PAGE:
There are some parallels with Aristotle in terms of what counts as values but also some important differences. Both Aristotle and Mencius see critical reflection on human life to be central; for Aristotle this translates into the intellectual virtues, and for Mencius this translates into the virtue of wisdom. They differ, however, in how they see the importance of politics. For Aristotle, the practical virtues mean cultivating a life in which one can participate directly in politics; this perhaps arises from the fact that Aristotle lived in Ancient Greece which was a democracy. Mencius does not place as much emphasis on all humans being political actors, though he himself certainly participated in politics. Rather, because of the social and political contexts of his world, Mencius, like Confucius, placed more emphasis on respecting one's elders and rulers and recognizing one's place in society and the family. Both, though, believed that the human person flourishes when educated.

Comparing these two philosophers, we can see how we might come to the same conclusions about universal values (the value of education and wisdom) and yet disagree about others (the value of participating directly in politics or being ruled by wise rulers). We can also see how the methods of the two philosophers differ in coming to their conclusions; Aristotle sought to observe the natural world to come to his conclusions while Mencius observed the social context to come to his conclusions. There are other philosophers from different cultures who come to similar conclusions. For instance, the Arab philosopher, al-Farabi (872-951) came to similar conclusions as Aristotle concerning the relationship of the natural world to ethics

In today's interconnected world, there is another way of seeking to find universal values, which we might call the dialectic. This method involves engaging in debate and dialogue with others who come from different perspectives in order to come to some consensus about what we all agree upon. One modern day philosopher who advocates for this approach is the German Jürgen Habermas (1929-). In his early life, Habermas was a Marxist thinker, but he moved away from strict Marxism to embrace a more nuanced critical theory. His association with a group of philosphers living in Frankfurt led him to be associated with the Frankfurt School, which sought to combine critical reflection on social and economic matters with an appreciation for democratic principles.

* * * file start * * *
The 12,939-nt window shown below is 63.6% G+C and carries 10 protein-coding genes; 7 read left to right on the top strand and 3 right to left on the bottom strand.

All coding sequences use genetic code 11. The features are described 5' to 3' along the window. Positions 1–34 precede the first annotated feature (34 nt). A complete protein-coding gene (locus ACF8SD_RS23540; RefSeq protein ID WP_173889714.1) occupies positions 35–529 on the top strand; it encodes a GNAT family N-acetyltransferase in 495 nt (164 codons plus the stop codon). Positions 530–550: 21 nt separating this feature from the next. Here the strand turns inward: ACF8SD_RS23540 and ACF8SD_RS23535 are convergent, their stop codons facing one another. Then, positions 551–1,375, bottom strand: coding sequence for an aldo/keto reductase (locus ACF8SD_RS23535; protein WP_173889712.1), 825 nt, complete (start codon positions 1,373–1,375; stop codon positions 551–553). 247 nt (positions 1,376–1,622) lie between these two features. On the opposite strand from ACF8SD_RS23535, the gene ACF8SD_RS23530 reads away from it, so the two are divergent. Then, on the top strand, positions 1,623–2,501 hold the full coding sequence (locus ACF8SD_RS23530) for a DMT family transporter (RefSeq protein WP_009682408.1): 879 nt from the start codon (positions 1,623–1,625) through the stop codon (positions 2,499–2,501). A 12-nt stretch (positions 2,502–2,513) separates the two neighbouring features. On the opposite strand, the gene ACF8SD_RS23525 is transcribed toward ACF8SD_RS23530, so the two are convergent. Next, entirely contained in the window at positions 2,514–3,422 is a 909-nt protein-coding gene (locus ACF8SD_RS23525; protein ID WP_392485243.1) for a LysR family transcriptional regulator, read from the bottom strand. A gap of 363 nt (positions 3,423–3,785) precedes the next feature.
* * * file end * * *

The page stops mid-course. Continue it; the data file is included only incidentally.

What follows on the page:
Habermas proposed what he called "an ideal speech situation" as a way to capture how ethical and political dialogue took place. This is an imagined approach to dialoguing about complex issues in which all persons are equally able to discuss and debate their positions. The goal of such a situation is to find some consensus by which the community can advance its ideas and values. Habermas has written about how modern democracies can capture this approach through combining the roles of legislators and judges; the legislatures provide a space to debate making laws while judiciaries provide a space for debate about legal disagreement. He has also argued that the European Union provides an example of how an international order might be designed that will lead states and their peoples to peacefully interact in order to advance certain values.

This method differs from both the scientific and the historical. Rather than relying on abstract scientific observation or respect for historical traditions, the dialectic approach points to the creation of spaces in which disagremeents and differing political views can be aired in order to reach some consensus. Underlying it is the presumption that universal values do exist, but that they can only come about through finding the space to debate differences. Furthermore, there is the need to continually recreate those spaces to ensure that future disagreements can be resolved (Bohman and Reig, 2017).

One example of how the consensus model might work can be found in the way in which the Universal Declaration of Human Rights (UDHR) was created. Rights are not the same as values, for they express a particular normative ideal that arose out of liberalism. Underlying the UDHR, however, are important values, such as the values of human security, free speech, and equality. These values could be expressed in language other than rights, but they do represent something close to a body of universal values.